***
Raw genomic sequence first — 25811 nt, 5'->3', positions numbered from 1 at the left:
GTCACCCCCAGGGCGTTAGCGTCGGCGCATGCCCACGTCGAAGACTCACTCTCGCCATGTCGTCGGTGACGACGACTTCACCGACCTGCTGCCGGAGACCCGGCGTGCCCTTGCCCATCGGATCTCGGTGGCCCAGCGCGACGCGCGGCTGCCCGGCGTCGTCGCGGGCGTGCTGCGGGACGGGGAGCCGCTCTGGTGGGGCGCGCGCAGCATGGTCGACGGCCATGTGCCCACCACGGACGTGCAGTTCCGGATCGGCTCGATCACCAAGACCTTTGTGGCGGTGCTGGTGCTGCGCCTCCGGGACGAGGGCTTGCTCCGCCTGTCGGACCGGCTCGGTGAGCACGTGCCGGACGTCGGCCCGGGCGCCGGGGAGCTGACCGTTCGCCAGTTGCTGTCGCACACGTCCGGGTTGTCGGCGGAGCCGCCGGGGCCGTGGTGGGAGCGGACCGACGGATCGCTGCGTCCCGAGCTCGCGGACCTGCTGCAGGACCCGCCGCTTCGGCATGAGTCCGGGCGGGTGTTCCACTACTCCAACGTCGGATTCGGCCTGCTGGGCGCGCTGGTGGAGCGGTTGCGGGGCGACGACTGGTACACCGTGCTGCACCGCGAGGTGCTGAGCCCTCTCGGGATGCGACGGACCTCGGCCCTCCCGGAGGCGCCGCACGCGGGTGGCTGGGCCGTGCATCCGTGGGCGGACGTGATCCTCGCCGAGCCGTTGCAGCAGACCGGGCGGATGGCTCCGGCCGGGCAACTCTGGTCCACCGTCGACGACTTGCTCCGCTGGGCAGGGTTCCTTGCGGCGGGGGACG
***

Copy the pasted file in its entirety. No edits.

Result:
Raw genomic sequence first — 25811 nt, 5'->3', positions numbered from 1 at the left:
GTCACCCCCAGGGCGTTAGCGTCGGCGCATGCCCACGTCGAAGACTCACTCTCGCCATGTCGTCGGTGACGACGACTTCACCGACCTGCTGCCGGAGACCCGGCGTGCCCTTGCCCATCGGATCTCGGTGGCCCAGCGCGACGCGCGGCTGCCCGGCGTCGTCGCGGGCGTGCTGCGGGACGGGGAGCCGCTCTGGTGGGGCGCGCGCAGCATGGTCGACGGCCATGTGCCCACCACGGACGTGCAGTTCCGGATCGGCTCGATCACCAAGACCTTTGTGGCGGTGCTGGTGCTGCGCCTCCGGGACGAGGGCTTGCTCCGCCTGTCGGACCGGCTCGGTGAGCACGTGCCGGACGTCGGCCCGGGCGCCGGGGAGCTGACCGTTCGCCAGTTGCTGTCGCACACGTCCGGGTTGTCGGCGGAGCCGCCGGGGCCGTGGTGGGAGCGGACCGACGGATCGCTGCGTCCCGAGCTCGCGGACCTGCTGCAGGACCCGCCGCTTCGGCATGAGTCCGGGCGGGTGTTCCACTACTCCAACGTCGGATTCGGCCTGCTGGGCGCGCTGGTGGAGCGGTTGCGGGGCGACGACTGGTACACCGTGCTGCACCGCGAGGTGCTGAGCCCTCTCGGGATGCGACGGACCTCGGCCCTCCCGGAGGCGCCGCACGCGGGTGGCTGGGCCGTGCATCCGTGGGCGGACGTGATCCTCGCCGAGCCGTTGCAGCAGACCGGGCGGATGGCTCCGGCCGGGCAACTCTGGTCCACCGTCGACGACTTGCTCCGCTGGGCAGGGTTCCTTGCGGCGGGGGACG